Shadow banking proposals for AMs spark fierce debate

A European bank regulator's proposals to curb shadow banking have been criticised over the extent to which they could be applied to EU-based asset management firms.
Shadow banking proposals for AMs spark fierce debate

Regulators in Europe have become divided over how far proposed shadow-banking regulations should be applied to the domestic asset management industry.

Days after Europe's bank regulator proposed limiting institutions' involvement in shadow banking, a fellow watchdog has publicly opposed the measures.

It comes amid debate over a proposed Europe-wide capital markets union, which investors have criticised because it lacks provision for a harmonised tax framework to be introduced alongside it.

Last Friday the European Banking Authority (EBA), the London-based regulator for Europe’s banks, launched a public consultation on proposed rules setting limits on EU institutions' exposures to so-called “shadow banking entities”. Their proposed definition includes all money market funds – regardless of whether they are registered as Ucits – and all alternative investment funds (AIFs).

But speaking on Tuesday this week at a conference hosted by the Association of the Luxembourg Fund Industry (Alfi), Steven Maijoor, chairman of the European Securities and Markets Authority (Esma), said he disputed this categorisation.

“I disagree with the [broad scope] position taken by the EBA,” Maijoor said, adding that conventional money market funds should be considered in a different light than, say, highly leveraged hedge funds. Ucits regulations already provide a regulatory framework for money market funds, with hedge and private equity funds covered by the Alternative Investment Fund Managers Directive (AIFMD).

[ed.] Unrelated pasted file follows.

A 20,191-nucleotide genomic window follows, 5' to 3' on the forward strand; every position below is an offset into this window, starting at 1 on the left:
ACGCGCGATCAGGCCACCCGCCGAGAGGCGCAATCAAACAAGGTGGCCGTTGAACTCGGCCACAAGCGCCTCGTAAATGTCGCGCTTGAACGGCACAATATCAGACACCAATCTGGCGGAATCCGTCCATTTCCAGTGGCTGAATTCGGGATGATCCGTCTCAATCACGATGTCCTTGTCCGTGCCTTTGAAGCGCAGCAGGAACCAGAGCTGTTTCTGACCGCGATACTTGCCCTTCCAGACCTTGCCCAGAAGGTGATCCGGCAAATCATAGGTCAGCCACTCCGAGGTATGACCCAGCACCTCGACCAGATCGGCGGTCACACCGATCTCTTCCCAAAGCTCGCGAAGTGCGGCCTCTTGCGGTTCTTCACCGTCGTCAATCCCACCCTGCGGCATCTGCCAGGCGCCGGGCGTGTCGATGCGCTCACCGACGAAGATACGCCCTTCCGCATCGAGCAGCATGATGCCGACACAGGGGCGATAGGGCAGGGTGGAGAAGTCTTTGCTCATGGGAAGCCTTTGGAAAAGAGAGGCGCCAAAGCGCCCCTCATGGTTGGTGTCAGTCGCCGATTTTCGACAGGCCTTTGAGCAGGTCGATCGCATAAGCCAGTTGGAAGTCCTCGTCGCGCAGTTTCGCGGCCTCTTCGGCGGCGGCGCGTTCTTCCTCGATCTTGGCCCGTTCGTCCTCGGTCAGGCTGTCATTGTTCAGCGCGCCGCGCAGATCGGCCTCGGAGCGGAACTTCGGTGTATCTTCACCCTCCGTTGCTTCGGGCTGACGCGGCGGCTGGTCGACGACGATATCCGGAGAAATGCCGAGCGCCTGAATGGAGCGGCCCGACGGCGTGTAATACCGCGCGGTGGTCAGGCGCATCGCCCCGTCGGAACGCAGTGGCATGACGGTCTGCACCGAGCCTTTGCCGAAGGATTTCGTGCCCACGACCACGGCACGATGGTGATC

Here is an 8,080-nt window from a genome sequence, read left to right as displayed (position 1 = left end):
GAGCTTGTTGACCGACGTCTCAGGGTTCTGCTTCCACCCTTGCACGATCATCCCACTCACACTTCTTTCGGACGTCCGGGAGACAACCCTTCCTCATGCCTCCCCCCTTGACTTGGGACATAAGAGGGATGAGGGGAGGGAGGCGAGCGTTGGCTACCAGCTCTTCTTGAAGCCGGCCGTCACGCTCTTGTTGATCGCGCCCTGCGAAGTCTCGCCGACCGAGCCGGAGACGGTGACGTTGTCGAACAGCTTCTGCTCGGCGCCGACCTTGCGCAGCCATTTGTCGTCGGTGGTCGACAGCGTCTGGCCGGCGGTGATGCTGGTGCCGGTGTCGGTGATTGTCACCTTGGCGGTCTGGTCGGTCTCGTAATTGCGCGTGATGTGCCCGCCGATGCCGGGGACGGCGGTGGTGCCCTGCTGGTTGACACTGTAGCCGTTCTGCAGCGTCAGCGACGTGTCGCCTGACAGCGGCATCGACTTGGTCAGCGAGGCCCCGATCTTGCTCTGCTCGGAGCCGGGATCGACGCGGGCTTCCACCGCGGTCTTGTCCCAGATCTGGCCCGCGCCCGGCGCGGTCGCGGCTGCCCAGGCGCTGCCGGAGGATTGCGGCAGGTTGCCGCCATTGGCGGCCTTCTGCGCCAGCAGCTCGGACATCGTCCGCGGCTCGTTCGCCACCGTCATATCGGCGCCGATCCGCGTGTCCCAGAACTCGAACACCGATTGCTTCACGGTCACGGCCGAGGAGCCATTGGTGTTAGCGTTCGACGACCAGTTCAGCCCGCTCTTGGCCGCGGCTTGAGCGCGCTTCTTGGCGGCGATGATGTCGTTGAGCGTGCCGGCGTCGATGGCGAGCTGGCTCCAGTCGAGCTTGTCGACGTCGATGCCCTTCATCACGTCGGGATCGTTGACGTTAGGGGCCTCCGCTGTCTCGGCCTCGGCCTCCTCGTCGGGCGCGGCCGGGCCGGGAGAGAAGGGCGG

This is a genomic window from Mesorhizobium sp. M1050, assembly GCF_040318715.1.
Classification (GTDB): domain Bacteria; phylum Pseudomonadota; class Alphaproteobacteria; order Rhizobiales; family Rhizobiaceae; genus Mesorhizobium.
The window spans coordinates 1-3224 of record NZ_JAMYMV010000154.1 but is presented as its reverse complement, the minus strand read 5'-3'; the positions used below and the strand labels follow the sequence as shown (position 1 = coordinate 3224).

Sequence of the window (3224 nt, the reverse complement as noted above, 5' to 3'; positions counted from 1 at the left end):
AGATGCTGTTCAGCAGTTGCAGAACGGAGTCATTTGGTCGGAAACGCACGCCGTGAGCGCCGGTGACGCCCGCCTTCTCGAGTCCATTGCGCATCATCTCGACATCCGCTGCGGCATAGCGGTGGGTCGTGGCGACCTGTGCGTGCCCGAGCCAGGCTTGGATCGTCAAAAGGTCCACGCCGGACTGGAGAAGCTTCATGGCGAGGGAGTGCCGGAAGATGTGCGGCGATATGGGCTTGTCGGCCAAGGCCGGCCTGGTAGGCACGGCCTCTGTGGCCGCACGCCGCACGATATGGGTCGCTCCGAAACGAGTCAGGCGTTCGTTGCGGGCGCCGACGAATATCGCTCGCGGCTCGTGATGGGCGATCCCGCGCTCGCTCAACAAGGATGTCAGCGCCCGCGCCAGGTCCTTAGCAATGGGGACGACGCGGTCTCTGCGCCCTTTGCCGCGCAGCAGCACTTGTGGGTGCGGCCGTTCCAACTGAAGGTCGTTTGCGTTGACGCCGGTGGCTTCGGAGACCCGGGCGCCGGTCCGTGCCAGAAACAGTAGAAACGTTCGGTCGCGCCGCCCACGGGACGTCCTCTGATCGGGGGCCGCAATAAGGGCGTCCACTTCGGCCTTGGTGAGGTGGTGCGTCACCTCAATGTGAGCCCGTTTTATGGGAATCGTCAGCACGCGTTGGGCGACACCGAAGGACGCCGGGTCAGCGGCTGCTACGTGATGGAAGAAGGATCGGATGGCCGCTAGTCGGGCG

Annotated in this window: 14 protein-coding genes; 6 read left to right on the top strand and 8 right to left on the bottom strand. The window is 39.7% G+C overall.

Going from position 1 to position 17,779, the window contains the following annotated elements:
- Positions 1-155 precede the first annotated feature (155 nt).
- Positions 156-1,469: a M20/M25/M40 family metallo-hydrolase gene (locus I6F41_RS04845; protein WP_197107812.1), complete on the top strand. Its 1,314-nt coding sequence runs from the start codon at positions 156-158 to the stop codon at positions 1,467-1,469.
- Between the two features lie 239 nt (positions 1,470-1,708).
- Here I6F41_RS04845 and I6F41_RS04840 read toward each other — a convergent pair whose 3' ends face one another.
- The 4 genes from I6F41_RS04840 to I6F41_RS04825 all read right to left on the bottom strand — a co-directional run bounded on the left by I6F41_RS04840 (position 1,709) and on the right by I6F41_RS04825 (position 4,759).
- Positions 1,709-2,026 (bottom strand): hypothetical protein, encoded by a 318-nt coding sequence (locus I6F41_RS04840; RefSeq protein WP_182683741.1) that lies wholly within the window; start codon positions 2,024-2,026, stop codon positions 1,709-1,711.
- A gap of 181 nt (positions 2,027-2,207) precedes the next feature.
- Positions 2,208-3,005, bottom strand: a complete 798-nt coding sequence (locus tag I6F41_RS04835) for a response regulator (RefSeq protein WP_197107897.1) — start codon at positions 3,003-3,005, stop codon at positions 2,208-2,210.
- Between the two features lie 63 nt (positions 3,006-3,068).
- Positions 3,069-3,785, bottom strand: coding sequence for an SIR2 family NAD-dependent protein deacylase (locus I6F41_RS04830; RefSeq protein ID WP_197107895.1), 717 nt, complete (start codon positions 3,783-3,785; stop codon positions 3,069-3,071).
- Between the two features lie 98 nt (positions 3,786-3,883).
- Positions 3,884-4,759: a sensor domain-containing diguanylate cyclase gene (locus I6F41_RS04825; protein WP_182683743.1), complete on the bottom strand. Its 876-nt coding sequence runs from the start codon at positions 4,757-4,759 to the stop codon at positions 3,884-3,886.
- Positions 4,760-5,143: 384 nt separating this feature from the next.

Maijoor also laid out Esma’s priorities over a proposed capital markets union, the blueprint of which was laid out in February by Lord Hill, the EU commissioner for capital markets. 

Firstly, Maijoor said, the union should facilitate the participation of retail investors. This would “broaden the participation base of European capital markets” and shift the savings culture on the part of European citizens from a focus on deposits to a focus on investment via regulated funds. The second priority was clear and effective implementation; the establishment of a single rulebook comprised progress here but there was “still a lot of work to be done” by Europe’s 28 national supervisors, he said.

Investors have voiced concern that the benefits of a capital markets union may be compromised by the failure to deliver a harmonised tax framework alongside the new rules.

“Ucits 4 was a great piece of regulation with no tax plan to follow it up,” said Roger Exwood, head of product tax for EMEA at BlackRock Investment Management. The problem, he said, was that harmonised tax rules meant that member states had to give up national sovereignty, which they weren’t prepared to do. He asked: “Is there enough political will this time so that eggs can be broken in order to make the omelette?”

Maijoor noted that agreement over tax was not the only sticking point. “We need agreement over insolvency law and company law as well,” he noted. There was considerable variation between member states in both areas, which he said would have to be addressed. Progress on insolvency law would be especially important, he said: “If we want to progress towards creating an SME market that is something like what you see in the US, investors need to know what to do if things go wrong.”

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